Contribution of Lsh to DNA methylation during neurodevelopment
Item statusRestricted Access
Embargo end date25/11/2020
Duthie, Leanne Beth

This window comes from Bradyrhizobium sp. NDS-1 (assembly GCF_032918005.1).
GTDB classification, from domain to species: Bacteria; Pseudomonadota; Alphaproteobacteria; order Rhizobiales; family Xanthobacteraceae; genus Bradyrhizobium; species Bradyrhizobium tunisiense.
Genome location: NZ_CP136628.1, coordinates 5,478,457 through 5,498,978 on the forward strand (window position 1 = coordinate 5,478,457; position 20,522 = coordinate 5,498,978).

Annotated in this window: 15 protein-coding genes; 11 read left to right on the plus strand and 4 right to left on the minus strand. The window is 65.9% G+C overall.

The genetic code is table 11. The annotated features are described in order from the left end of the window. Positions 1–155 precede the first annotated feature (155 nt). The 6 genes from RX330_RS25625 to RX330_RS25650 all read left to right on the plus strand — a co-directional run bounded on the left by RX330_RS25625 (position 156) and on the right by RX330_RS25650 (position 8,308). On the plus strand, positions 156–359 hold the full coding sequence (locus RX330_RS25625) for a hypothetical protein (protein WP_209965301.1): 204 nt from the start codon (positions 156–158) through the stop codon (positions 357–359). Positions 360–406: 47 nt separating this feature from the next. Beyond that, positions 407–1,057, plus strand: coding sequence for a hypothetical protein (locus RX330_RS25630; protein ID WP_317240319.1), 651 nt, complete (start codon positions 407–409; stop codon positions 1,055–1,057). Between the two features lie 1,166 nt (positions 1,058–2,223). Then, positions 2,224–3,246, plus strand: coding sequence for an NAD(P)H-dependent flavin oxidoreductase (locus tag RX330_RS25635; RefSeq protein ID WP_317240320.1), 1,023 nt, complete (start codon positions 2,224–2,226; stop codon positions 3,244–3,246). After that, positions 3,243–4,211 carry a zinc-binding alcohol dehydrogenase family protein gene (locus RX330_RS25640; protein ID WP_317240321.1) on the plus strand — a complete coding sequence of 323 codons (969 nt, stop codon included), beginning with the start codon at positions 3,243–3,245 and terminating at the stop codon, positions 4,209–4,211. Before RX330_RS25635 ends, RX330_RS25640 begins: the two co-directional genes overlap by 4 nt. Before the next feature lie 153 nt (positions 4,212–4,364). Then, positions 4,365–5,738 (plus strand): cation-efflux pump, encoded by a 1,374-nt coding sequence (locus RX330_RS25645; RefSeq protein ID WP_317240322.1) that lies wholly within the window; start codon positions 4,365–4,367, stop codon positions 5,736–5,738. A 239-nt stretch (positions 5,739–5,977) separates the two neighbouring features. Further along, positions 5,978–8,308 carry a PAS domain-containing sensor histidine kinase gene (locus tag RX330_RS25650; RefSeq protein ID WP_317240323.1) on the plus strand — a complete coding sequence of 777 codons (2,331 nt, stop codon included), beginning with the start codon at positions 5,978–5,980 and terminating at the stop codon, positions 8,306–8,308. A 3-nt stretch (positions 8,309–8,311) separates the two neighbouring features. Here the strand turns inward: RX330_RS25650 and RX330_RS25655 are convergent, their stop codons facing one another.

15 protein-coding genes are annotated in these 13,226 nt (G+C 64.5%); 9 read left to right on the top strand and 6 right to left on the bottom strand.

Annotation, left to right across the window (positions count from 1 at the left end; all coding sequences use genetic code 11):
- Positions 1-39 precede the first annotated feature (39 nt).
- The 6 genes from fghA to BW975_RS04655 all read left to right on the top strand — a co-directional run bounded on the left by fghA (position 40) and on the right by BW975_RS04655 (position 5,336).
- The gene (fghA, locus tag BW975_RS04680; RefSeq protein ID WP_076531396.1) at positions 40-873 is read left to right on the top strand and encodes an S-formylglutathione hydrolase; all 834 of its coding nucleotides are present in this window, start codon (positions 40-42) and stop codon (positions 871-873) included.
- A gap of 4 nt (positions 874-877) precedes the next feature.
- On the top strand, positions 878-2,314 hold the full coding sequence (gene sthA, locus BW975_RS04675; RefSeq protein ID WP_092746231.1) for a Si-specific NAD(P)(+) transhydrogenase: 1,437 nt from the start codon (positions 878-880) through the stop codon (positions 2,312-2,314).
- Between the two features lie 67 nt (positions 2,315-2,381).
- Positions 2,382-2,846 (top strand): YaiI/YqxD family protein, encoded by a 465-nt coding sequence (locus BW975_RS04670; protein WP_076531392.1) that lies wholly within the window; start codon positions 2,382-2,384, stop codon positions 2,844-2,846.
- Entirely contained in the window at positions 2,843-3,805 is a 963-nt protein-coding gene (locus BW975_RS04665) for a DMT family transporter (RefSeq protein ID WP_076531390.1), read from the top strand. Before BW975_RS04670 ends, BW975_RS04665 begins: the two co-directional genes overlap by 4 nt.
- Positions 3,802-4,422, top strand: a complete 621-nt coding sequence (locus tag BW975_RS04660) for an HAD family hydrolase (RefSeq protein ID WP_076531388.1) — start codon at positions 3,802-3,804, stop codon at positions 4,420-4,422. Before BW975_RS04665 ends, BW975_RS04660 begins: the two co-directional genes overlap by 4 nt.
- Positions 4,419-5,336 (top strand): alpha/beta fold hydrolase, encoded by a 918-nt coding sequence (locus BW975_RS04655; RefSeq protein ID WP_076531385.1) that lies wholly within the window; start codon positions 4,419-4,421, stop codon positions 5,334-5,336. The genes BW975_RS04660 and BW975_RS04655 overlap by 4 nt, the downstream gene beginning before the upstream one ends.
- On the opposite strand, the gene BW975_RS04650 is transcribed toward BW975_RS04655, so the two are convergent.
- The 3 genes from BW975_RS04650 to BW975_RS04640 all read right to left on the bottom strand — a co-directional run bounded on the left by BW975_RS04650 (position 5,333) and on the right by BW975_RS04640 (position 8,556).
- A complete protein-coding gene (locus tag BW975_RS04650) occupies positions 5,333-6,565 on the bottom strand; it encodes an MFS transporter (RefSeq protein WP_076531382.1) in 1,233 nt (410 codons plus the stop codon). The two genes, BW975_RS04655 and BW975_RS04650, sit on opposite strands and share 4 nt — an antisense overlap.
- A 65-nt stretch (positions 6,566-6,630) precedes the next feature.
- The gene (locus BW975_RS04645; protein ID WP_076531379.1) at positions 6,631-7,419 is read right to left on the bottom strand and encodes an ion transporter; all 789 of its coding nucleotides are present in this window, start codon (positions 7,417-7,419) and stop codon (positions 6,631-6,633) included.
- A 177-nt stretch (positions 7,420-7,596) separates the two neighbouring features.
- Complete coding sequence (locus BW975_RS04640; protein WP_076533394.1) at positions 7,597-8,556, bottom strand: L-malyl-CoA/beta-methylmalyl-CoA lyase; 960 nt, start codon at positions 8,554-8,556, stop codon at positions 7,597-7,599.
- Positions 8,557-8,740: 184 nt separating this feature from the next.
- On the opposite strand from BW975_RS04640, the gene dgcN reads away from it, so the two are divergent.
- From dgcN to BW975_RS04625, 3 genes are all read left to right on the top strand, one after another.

DNA methylation is considered one of the oldest epigenetic modifications and is associated with repression of transcriptional activity. Embryonic development sees dynamic changes in this mark. Initially, widespread demethylation occurs with the establishment of pluripotency in the developing zygote. This is then followed by a wave of de novo methylation in the implanting blastocyst, coincident with lineage specification, which continues until tissue specific patterns of DNA methylation are laid down. Disruptions in DNA methylation, and mutations in genes that form part of the DNA methylation machinery, are associated with neurodevelopmental disorders. Therefore, understanding the mechanisms of DNA methylation during neurodevelopment is key if we are to understand the pathology underlying these conditions. Investigating this has, thus far, proven difficult due to the lack of available models that survive into adulthood. Therefore the consequences of dysregulated DNA methylation during neurodevelopment on the mature brain are unknown. The DNA methyltransferase enzymes are responsible for the deposition of DNA methyl marks, although less is known about the cofactors required for their targeting and activity. Lsh (lymphoid specific helicase), a chromatin remodeller, has been described to play a key role in de novo methylation during development. The importance of this protein is highlighted by the fact that knockout mice die within a few hours of birth. Furthermore, whilst I was pursuing this project, Thijsen et al described mutations in this gene being causative for Immunodeficiency, Centromeric instability and Facial anomalies syndrome (ICF), in which a large proportion of patients suffer from intellectual disability (Thijssen et al., 2015). At the beginning of this project, nothing was known about the role of Lsh during neurodevelopment, nor why mutations in this gene should result in neurological defects. This thesis aims to determine the contribution of Lsh to DNA methylation during neurodevelopment and to investigate the consequences of its absence on the mature brain. In order to investigate the roles of Lsh at early stages of neurogenesis I made use of an in vitro neurodifferentiation system to investigate the differentiation of Lsh-/- mouse embryonic stem cells down neural lineage. This revealed an enhanced differentiation of these cells down neural lineage compared to wild type. Genome-wide methylome analysis uncovered a key role for Lsh in establishing appropriate DNA methylation at repetitive sequences during this developmental window. Previous papers, investigating selected loci, have suggested a role for Lsh in methylating promoters of single copy genes thereby controlling their transcription. By investigating transcription genome–wide, I noted a key role for Lsh in regulating genes associated with developmental processes. This regulation was not, however, related to their promoter methylation status. This led me to investigate the regulation of the Polycomb system in these cells, another key repressive epigenetic system involved in developmental gene transcriptional regulation. This analysis uncovered wide-scale redistribution of the polycomb mark H3K27me3 from target genes to hypomethylated repeats, similar to what is seen in other hypomethylated models. Whilst this could account for the dysregulation of developmental gene expression, I also discovered preliminary evidence of a role for Lsh in regulating transcription at these sites independent of its role in DNA methylation. To investigate the role of Lsh in vivo, I used a novel Nestin-Cre knockout mouse model. This new targeted mouse model, unlike previous models, survived to adulthood. This allowed investigation of the effects that disruption of DNA methylation during development has on the mature brain. This mouse displayed no gross changes in brain morphology or behaviour. DNA methylation analysis revealed gross hypomethylation at repeat sequences particularly in the knockout cerebellum. A consequence of this was aberrant repeat transcription. RNASeq revealed activation of innate immune response genes. This led me to propose a model by which aberrant repeat transcription results in an immune response due to cellular detection of cytoplasmic double stranded DNA generated via reverse transcription. This opens up exciting new avenues of research into the underlying pathology of the neurological deficits seen in ICF syndrome and potential therapeutic options.